Dietary diversity no longer offsets the mortality risk of hyperhomocysteinaemia in older adults with diabetes: A prospective cohort study

Mark L. Wahlqvist, Lili Xiu, Meei-Shyuan Lee, Rosalind Chia Yu Chen, Kuan Ju Chen, Duo Li

    Research output: Contribution to journalArticleResearchpeer-review

    5 Citations (Scopus)


    Background and Objective: The increased mortality risk of hyperhomocysteinaemia in diabetes may be mitigated by dietary quality. Methods and Study Design: The Nutrition and Health Survey in Taiwan of 1999-2000 for elders formed this prospective cohort. Baseline health status, diet and anthropometry were documented and plasma homocysteine and biomarkers for B vitamins measured. Participants without diabetes (n=985) were referent for those who had diabetes or developed diabetes until 2006 (n=427). The effect of homocysteine on mortality risk during 1999-2008 was evaluated. Results: Men, smokers and those with poorer physical function had higher homocysteine, but less so with diabetes. Diabetes incidence was unrelated to homocysteine. In hyperhomocysteinaemia (≥15 vs < 15 μmol/L), those with diabetes had an adjusted hazard ratio (HR) (95% CI) for mortality of 1.71 (1.18-2.46); p for interaction between homocysteine and diabetes was 0.005. Without diabetes, but with hyperhomocysteinaemia and a low dietary diversity score (DDS≤4 of 6), where the joint mortality hazard for the greater DDS, (> 4) and lower homocysteine (< 15) was referent, the HR was 1.80 (1.27-2.54) with significant interaction (p=0.008); by contrast, there was no joint effect with diabetes. The contribution of DDS to mortality mitigation in hyperhomocysteinaemia could not be explained by B group vitamins, even though plasma folate was low in hyperhomocysteinaemic participants. With hyperhomocysteinaemia, heart failure was a major cause of death. Conclusions: In non-diabetic hyperhomocysteinaemia, a more diverse diet increases survival prospects independent of B group vitamins, but not in hyperhomocysteinaemic diabetes where the cardiomyopathy may be less responsive.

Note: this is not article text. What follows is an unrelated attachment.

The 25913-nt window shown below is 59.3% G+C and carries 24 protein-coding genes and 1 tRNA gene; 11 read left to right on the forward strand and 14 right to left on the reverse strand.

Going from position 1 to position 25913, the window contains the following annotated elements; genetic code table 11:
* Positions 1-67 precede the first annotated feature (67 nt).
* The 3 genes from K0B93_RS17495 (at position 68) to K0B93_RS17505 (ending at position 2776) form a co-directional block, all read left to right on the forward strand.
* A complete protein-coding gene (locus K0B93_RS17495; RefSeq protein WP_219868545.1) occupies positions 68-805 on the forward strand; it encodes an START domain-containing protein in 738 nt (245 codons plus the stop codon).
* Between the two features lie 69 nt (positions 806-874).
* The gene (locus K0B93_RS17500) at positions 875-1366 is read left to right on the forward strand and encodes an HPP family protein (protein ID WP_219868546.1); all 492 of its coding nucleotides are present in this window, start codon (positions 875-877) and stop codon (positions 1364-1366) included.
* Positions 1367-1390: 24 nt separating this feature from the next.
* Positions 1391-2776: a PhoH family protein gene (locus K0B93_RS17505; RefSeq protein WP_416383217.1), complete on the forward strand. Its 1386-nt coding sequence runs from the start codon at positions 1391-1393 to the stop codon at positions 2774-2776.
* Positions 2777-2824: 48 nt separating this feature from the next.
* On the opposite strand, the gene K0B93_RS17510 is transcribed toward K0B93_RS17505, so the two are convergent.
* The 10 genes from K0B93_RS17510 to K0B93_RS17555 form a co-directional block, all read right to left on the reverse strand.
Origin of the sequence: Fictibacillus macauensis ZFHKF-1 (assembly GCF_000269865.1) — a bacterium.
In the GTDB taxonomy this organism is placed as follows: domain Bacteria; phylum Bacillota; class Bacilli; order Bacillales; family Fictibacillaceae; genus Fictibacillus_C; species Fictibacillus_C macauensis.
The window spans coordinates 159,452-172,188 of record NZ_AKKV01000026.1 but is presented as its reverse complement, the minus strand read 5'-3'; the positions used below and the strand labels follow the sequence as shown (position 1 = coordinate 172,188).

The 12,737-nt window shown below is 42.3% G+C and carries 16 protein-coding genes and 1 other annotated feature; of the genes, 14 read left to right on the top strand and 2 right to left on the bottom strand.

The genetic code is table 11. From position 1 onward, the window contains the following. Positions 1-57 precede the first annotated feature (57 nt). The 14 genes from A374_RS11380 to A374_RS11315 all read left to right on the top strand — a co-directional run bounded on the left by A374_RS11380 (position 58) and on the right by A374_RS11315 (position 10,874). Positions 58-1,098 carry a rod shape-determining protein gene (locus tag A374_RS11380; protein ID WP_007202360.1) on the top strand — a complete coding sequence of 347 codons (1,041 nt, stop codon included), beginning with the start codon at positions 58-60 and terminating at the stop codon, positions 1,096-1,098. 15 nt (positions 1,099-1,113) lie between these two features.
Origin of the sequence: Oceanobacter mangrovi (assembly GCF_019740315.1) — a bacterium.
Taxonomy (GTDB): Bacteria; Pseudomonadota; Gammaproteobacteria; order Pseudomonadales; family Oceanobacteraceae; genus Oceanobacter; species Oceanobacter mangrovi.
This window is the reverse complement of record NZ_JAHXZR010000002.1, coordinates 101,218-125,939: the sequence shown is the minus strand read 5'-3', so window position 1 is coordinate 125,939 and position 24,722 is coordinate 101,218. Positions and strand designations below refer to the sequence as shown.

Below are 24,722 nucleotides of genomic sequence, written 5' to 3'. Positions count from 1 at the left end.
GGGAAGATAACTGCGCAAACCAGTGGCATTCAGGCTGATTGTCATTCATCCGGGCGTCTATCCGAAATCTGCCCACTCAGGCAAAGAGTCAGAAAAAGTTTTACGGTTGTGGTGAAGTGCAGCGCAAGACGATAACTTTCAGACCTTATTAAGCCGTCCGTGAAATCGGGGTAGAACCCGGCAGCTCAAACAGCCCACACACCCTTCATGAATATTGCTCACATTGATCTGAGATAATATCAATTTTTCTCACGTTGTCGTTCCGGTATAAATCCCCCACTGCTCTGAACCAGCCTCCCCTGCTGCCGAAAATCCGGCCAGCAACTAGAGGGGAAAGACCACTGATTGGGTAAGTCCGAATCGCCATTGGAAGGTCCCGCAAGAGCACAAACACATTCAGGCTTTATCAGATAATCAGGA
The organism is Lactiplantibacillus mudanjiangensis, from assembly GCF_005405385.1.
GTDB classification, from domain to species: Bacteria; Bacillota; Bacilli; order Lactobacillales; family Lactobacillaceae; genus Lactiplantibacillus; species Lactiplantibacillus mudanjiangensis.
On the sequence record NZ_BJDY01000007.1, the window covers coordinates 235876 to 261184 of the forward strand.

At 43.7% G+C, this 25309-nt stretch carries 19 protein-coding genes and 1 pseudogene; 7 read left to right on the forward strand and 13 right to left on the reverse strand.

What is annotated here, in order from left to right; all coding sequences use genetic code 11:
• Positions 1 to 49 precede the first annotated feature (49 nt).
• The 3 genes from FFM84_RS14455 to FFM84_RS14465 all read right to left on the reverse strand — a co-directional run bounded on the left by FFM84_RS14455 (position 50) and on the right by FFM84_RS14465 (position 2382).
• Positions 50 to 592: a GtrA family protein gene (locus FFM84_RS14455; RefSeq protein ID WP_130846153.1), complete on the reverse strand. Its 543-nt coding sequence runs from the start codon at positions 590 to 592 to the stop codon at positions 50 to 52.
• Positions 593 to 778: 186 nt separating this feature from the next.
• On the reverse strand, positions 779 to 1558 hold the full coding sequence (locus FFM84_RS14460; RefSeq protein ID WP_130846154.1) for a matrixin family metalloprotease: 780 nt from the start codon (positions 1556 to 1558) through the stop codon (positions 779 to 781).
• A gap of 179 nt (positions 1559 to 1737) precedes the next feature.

Original languageEnglish
    Pages (from-to)414-423
    Number of pages10
    JournalAsia Pacific Journal of Clinical Nutrition
    Issue number2
    Publication statusPublished - 2016


    • Dietary diversity
    • Elderly
    • Homocysteine
    • Mortality
    • Type 2 diabetes

    Cite this